In 2009, I decided to change the way we lived to pay off our debts and even though we remained debt free (with the exception of our mortgage) since 2011 we’ve maintained the life style that got us out of debt and now affords us the ability to save half our income.
It only takes thirty day to break old habits and form good new habits. These are mine and I know lots of you will share these simple ideas that save you and I a fortune. They all add up.
I cook from scratch. It might sound like a lot of effort but I’m no Gordon Ramsay, I’m not a fancy cook and we eat simple homemade dishes that don’t take long and don’t cost much.
We repair things whether that’s clothes or appliances and we’ll always repair before we ever consider replacing. We can afford new but we stick to the habit of keeping what we have going for as long as we can.
We have productive hobbies. I make curtains, soft furnishings, quilts. DB refurbishes and resells vintage radios, he dismantles pallets and we both do DIY and enjoy our hobbies.
We use every last drop, ever last bit, every time. Years later, I’m still cutting tooth paste tubes open, leave sauce bottles stand upside down to get every drop, laundry liquid bottles, shampoo bottles and dishwash liquid are all rinsed out and the diluted liquid is used. Slithers of bars of soap are dampened and squished together. It might seem crazy to scrimp when we can afford not to but these habits stick with us.
We never shop for entertainment. In fact, I hate shopping. We don’t charity shop or car boot sale for the fun of it even though we know it could be fun. I don’t shop unless I need something. We can afford to bimble around antique fairs, flea markets and charity shops but don’t unless we specifically need something and are actively looking.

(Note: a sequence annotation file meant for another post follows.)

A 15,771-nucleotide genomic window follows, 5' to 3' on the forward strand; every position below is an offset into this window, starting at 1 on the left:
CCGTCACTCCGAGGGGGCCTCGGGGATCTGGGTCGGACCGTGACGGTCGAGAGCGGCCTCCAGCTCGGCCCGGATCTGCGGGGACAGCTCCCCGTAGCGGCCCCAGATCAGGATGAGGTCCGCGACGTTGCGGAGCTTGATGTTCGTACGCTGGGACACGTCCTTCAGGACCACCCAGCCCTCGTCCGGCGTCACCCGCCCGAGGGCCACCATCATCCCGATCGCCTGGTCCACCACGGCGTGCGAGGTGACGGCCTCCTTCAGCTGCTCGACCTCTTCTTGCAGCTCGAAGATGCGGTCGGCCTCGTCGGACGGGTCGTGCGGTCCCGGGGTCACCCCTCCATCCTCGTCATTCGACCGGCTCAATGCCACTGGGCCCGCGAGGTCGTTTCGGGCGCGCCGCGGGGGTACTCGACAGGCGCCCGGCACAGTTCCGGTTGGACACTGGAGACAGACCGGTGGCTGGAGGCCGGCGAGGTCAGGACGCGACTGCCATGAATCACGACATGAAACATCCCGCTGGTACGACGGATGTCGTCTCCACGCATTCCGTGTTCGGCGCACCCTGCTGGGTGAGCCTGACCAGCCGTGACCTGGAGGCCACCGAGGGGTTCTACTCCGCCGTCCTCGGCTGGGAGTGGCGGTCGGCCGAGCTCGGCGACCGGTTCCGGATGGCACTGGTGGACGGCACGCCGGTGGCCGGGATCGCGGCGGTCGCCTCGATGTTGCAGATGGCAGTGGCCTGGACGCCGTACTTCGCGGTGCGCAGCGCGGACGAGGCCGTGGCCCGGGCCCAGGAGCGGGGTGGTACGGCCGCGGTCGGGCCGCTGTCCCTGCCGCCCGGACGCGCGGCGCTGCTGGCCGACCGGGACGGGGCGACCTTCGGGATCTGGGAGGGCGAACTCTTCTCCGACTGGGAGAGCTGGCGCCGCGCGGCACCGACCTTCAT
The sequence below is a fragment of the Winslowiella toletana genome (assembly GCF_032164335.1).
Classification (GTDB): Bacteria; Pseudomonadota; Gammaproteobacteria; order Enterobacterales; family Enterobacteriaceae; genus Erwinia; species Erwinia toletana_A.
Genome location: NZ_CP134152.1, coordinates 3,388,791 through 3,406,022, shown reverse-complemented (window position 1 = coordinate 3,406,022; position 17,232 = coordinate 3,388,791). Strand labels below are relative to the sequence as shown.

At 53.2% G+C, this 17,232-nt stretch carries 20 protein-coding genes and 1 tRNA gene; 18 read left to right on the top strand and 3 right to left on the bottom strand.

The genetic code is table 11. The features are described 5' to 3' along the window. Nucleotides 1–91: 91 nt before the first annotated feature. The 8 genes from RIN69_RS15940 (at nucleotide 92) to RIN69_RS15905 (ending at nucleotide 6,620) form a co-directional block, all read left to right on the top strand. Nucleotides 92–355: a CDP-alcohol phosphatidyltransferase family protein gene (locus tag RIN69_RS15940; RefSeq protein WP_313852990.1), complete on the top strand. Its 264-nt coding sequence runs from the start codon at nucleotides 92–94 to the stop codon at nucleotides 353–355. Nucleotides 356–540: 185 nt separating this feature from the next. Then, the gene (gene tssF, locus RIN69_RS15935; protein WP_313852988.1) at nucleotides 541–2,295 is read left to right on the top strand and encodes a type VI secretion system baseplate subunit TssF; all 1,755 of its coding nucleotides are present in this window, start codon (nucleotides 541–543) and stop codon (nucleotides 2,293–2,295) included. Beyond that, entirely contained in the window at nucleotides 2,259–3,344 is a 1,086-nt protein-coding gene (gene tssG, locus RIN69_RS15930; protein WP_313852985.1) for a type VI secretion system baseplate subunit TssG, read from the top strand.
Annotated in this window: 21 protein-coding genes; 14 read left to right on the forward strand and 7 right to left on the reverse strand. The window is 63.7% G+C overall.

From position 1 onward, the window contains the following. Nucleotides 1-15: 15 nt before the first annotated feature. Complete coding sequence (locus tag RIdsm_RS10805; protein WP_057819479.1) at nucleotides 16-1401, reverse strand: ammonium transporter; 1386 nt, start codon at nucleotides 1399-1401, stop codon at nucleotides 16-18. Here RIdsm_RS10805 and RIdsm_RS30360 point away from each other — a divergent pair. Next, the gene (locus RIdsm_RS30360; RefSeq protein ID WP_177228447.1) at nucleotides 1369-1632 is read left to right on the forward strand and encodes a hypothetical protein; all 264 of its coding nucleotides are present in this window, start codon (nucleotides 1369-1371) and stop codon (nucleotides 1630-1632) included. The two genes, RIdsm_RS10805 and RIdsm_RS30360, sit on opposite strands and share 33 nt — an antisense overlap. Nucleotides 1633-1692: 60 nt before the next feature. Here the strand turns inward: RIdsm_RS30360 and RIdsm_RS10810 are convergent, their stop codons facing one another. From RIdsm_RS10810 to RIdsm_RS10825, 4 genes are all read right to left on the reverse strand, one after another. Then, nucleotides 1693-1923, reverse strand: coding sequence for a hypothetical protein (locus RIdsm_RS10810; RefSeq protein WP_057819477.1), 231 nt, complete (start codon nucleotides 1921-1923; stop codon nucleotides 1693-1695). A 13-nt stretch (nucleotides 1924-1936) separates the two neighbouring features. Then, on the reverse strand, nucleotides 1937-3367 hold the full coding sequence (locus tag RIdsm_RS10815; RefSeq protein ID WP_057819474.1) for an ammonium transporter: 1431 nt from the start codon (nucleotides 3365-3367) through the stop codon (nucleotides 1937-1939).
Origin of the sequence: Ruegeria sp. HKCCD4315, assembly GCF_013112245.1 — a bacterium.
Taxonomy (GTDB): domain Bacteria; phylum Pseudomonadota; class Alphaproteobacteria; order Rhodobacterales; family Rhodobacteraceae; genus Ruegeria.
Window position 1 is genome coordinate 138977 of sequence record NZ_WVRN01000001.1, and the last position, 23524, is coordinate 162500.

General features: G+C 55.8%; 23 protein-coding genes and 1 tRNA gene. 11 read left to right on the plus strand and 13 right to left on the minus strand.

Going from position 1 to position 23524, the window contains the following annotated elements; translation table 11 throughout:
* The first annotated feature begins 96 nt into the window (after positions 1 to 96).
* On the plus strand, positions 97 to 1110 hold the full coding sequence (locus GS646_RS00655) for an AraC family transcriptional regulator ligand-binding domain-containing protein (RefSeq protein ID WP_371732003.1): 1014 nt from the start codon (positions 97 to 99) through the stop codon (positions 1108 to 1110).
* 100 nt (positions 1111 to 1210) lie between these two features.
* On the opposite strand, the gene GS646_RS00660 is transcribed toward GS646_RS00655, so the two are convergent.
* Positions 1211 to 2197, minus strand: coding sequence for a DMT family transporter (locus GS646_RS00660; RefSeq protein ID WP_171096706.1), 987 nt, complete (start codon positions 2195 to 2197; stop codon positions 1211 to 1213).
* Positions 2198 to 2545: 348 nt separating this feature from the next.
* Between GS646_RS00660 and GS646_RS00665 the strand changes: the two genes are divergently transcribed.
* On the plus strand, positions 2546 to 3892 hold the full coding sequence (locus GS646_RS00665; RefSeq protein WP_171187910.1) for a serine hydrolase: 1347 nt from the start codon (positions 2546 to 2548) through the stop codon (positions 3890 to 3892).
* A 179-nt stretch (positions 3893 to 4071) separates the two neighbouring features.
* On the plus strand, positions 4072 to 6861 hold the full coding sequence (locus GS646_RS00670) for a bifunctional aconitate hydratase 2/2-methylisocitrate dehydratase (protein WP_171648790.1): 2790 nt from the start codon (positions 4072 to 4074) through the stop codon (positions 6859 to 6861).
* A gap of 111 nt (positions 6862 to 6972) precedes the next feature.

We enjoy being at home. When we were forced to stay home to save money and it wasn’t any sort of hardship. We like our own company and entertaining ourselves. Now, we can afford to eat out, go to the theatre and events but we choose to make long term financial decisions instead of here and now decisions.
If we need to buy anything we do so thoughtfully and with planning. First, we always try to get something for free or secondhand. We could go into any shop and buy whatever we want but that’s no longer our financial priority. When I do buy new, we make sure we get it at a sale price, for a discount or the very best product for our budget.
We save regularly. Our monthly minimum is 30% but our optimum is 50%. This means we always have a financial cushion so if the dogs get sick, we need new glasses, something needs repairing, the boiler or car needs servicing or to pay for our trips to our French home; we have the budget set aside for this as well as long term savings. We used to have to save up for every little thing but now we do this as it’s an entrenched good financial habit. You might call this an emergency fund, we just call it savings.
We stick to old tech. There really isn’t a big difference between one smart phone and the next so when we do replace every five years or so, we buy secondhand old tech but techy enough for us. We don’t upgrade as we leave that to brand loyal, new, tech needing people and don’t stand in that queue.
We save pennies every where we can. We check fuel prices, switch and swap energy and insurance suppliers. We shop around for food and anything we need. We don’t need to do this but it’s a habit that we just can’t shake off. I check my supermarket for food prices, I stick to discount supermarkets and I save money wherever and whenever I can.
All of this scrimping and saving means we are on track to retire seven years early at 60, have a house to rent out to pay towards our retirement, have two occupational pensions, no mortgage and no debt. Personally, I think all of that is worth all the belt tightening.
Over to you my lovelies, what habits are new because you wanted to change or sustained as they make sense to you? As always, I love hearing from you.
Love Froogs xxxxx